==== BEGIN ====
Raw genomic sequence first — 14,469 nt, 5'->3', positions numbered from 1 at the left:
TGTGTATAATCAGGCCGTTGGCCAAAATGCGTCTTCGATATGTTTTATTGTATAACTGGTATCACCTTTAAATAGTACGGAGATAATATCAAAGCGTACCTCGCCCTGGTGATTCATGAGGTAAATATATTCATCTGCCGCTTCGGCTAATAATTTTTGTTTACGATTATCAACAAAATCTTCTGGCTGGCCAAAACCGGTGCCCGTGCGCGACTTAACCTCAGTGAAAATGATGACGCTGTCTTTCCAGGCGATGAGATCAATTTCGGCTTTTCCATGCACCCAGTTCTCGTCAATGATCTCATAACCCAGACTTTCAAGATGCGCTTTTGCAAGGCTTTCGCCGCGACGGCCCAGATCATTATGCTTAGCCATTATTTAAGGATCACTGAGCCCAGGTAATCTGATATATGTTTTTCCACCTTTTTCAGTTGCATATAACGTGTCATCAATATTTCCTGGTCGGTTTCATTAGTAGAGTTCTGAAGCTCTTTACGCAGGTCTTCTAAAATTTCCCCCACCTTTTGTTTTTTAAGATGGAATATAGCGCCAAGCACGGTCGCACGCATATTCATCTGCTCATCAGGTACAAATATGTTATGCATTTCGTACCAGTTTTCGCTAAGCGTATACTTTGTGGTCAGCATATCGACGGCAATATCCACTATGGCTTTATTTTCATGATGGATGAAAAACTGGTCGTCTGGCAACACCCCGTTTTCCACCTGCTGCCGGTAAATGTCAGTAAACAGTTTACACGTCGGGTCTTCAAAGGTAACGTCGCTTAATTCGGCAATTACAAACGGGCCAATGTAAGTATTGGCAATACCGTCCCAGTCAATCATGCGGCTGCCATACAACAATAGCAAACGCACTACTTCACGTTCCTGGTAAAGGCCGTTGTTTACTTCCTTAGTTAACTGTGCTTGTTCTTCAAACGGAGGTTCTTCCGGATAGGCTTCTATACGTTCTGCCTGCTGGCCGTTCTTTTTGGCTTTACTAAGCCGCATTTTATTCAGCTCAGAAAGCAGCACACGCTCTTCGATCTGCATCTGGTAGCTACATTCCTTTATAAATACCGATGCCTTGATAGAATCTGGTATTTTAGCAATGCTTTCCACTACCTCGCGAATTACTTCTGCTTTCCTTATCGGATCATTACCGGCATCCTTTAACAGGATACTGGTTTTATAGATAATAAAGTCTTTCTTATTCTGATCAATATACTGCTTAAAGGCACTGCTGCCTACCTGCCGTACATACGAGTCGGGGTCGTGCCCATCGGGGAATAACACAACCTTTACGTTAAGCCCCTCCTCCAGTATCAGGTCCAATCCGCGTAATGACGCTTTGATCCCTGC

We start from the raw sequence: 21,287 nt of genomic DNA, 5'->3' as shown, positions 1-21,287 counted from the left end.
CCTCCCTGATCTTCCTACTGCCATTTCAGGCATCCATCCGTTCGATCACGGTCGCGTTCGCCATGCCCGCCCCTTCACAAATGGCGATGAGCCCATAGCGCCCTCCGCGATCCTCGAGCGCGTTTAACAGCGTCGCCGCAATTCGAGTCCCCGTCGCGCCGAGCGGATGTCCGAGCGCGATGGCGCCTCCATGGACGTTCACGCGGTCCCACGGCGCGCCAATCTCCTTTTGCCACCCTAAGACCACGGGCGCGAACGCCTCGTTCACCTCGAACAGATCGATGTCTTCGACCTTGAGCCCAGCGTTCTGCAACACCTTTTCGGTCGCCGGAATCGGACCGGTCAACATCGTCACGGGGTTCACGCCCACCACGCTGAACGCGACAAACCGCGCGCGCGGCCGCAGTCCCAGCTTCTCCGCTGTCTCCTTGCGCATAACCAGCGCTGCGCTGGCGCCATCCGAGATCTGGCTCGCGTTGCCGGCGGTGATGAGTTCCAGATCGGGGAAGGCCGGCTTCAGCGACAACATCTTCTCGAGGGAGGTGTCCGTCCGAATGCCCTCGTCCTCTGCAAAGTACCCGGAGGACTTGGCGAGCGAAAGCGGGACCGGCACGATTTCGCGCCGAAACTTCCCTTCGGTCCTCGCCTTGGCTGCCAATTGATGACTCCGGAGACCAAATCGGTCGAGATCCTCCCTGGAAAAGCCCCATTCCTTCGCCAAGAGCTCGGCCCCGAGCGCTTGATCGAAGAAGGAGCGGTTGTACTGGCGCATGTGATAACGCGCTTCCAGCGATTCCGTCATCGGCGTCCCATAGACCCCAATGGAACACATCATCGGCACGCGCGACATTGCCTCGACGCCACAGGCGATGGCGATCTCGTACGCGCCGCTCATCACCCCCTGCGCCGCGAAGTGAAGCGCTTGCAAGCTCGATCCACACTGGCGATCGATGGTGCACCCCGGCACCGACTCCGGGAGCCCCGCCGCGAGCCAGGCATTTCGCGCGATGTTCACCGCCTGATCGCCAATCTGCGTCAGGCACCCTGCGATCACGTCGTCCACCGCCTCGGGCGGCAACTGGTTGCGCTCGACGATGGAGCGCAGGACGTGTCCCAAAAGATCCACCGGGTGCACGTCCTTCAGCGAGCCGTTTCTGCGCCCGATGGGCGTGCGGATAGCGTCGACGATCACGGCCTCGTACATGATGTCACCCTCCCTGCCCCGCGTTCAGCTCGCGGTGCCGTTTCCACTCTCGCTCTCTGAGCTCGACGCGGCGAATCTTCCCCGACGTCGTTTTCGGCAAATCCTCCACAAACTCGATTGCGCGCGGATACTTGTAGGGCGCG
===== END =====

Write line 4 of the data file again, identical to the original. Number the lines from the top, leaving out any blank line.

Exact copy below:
CCTCCCTGATCTTCCTACTGCCATTTCAGGCATCCATCCGTTCGATCACGGTCGCGTTCGCCATGCCCGCCCCTTCACAAATGGCGATGAGCCCATAGCGCCCTCCGCGATCCTCGAGCGCGTTTAACAGCGTCGCCGCAATTCGAGTCCCCGTCGCGCCGAGCGGATGTCCGAGCGCGATGGCGCCTCCATGGACGTTCACGCGGTCCCACGGCGCGCCAATCTCCTTTTGCCACCCTAAGACCACGGGCGCGAACGCCTCGTTCACCTCGAACAGATCGATGTCTTCGACCTTGAGCCCAGCGTTCTGCAACACCTTTTCGGTCGCCGGAATCGGACCGGTCAACATCGTCACGGGGTTCACGCCCACCACGCTGAACGCGACAAACCGCGCGCGCGGCCGCAGTCCCAGCTTCTCCGCTGTCTCCTTGCGCATAACCAGCGCTGCGCTGGCGCCATCCGAGATCTGGCTCGCGTTGCCGGCGGTGATGAGTTCCAGATCGGGGAAGGCCGGCTTCAGCGACAACATCTTCTCGAGGGAGGTGTCCGTCCGAATGCCCTCGTCCTCTGCAAAGTACCCGGAGGACTTGGCGAGCGAAAGCGGGACCGGCACGATTTCGCGCCGAAACTTCCCTTCGGTCCTCGCCTTGGCTGCCAATTGATGACTCCGGAGACCAAATCGGTCGAGATCCTCCCTGGAAAAGCCCCATTCCTTCGCCAAGAGCTCGGCCCCGAGCGCTTGATCGAAGAAGGAGCGGTTGTACTGGCGCATGTGATAACGCGCTTCCAGCGATTCCGTCATCGGCGTCCCATAGACCCCAATGGAACACATCATCGGCACGCGCGACATTGCCTCGACGCCACAGGCGATGGCGATCTCGTACGCGCCGCTCATCACCCCCTGCGCCGCGAAGTGAAGCGCTTGCAAGCTCGATCCACACTGGCGATCGATGGTGCACCCCGGCACCGACTCCGGGAGCCCCGCCGCGAGCCAGGCATTTCGCGCGATGTTCACCGCCTGATCGCCAATCTGCGTCAGGCACCCTGCGATCACGTCGTCCACCGCCTCGGGCGGCAACTGGTTGCGCTCGACGATGGAGCGCAGGACGTGTCCCAAAAGATCCACCGGGTGCACGTCCTTCAGCGAGCCGTTTCTGCGCCCGATGGGCGTGCGGATAGCGTCGACGATCACGGCCTCGTACATGATGTCACCCTCCCTGCCCCGCGTTCAGCTCGCGGTGCCGTTTCCACTCTCGCTCTCTGAGCTCGACGCGGCGAATCTTCCCCGACGTCGTTTTCGGCAAATCCTCCACAAACTCGATTGCGCGCGGATACTTGTAGGGCGCG